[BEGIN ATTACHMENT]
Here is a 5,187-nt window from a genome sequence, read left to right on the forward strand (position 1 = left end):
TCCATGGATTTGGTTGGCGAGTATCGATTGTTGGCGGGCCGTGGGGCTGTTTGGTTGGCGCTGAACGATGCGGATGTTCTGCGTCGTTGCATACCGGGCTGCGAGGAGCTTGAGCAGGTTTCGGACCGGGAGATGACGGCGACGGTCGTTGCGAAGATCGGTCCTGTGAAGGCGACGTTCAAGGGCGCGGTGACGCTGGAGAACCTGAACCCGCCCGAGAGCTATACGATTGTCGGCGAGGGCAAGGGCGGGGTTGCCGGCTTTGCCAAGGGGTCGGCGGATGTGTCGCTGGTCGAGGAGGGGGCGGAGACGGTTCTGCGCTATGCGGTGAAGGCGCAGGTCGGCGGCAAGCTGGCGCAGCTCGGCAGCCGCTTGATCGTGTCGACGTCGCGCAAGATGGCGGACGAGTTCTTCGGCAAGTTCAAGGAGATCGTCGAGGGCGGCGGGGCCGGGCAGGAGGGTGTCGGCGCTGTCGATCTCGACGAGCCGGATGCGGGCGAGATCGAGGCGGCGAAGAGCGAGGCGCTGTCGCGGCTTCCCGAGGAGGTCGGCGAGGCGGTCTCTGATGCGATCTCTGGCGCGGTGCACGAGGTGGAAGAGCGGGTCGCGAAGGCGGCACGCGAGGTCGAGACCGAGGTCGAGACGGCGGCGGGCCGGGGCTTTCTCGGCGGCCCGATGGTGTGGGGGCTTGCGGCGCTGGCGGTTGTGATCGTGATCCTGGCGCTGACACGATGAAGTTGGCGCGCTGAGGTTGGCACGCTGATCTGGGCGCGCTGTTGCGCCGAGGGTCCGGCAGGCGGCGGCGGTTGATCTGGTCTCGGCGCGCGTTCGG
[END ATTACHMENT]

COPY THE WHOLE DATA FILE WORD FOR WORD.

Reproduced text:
Here is a 5,187-nt window from a genome sequence, read left to right on the forward strand (position 1 = left end):
TCCATGGATTTGGTTGGCGAGTATCGATTGTTGGCGGGCCGTGGGGCTGTTTGGTTGGCGCTGAACGATGCGGATGTTCTGCGTCGTTGCATACCGGGCTGCGAGGAGCTTGAGCAGGTTTCGGACCGGGAGATGACGGCGACGGTCGTTGCGAAGATCGGTCCTGTGAAGGCGACGTTCAAGGGCGCGGTGACGCTGGAGAACCTGAACCCGCCCGAGAGCTATACGATTGTCGGCGAGGGCAAGGGCGGGGTTGCCGGCTTTGCCAAGGGGTCGGCGGATGTGTCGCTGGTCGAGGAGGGGGCGGAGACGGTTCTGCGCTATGCGGTGAAGGCGCAGGTCGGCGGCAAGCTGGCGCAGCTCGGCAGCCGCTTGATCGTGTCGACGTCGCGCAAGATGGCGGACGAGTTCTTCGGCAAGTTCAAGGAGATCGTCGAGGGCGGCGGGGCCGGGCAGGAGGGTGTCGGCGCTGTCGATCTCGACGAGCCGGATGCGGGCGAGATCGAGGCGGCGAAGAGCGAGGCGCTGTCGCGGCTTCCCGAGGAGGTCGGCGAGGCGGTCTCTGATGCGATCTCTGGCGCGGTGCACGAGGTGGAAGAGCGGGTCGCGAAGGCGGCACGCGAGGTCGAGACCGAGGTCGAGACGGCGGCGGGCCGGGGCTTTCTCGGCGGCCCGATGGTGTGGGGGCTTGCGGCGCTGGCGGTTGTGATCGTGATCCTGGCGCTGACACGATGAAGTTGGCGCGCTGAGGTTGGCACGCTGATCTGGGCGCGCTGTTGCGCCGAGGGTCCGGCAGGCGGCGGCGGTTGATCTGGTCTCGGCGCGCGTTCGG